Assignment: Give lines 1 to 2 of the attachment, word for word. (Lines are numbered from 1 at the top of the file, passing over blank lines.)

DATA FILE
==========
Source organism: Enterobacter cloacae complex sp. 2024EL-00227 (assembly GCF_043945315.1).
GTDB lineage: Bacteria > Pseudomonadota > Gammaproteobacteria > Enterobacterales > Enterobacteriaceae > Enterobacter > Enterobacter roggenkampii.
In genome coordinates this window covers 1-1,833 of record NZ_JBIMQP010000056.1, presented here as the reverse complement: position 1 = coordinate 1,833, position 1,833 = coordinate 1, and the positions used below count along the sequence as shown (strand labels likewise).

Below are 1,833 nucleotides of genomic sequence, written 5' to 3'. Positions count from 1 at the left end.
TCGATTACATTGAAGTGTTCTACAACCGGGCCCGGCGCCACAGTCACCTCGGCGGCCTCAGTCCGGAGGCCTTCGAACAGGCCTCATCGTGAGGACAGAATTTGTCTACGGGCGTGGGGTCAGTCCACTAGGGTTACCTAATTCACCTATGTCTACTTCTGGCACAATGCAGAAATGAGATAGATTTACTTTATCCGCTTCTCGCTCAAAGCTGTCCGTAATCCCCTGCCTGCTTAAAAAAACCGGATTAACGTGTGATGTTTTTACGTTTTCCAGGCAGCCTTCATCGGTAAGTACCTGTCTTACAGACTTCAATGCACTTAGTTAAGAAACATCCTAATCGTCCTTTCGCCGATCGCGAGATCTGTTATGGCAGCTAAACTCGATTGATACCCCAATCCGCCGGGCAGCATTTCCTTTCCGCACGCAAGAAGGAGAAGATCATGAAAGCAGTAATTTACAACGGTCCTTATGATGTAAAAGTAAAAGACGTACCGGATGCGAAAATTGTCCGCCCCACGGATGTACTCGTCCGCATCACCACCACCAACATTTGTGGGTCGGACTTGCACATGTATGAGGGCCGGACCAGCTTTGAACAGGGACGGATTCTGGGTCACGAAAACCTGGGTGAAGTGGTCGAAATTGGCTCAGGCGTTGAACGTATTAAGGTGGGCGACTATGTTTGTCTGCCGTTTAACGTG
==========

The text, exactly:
Source organism: Enterobacter cloacae complex sp. 2024EL-00227 (assembly GCF_043945315.1).
GTDB lineage: Bacteria > Pseudomonadota > Gammaproteobacteria > Enterobacterales > Enterobacteriaceae > Enterobacter > Enterobacter roggenkampii.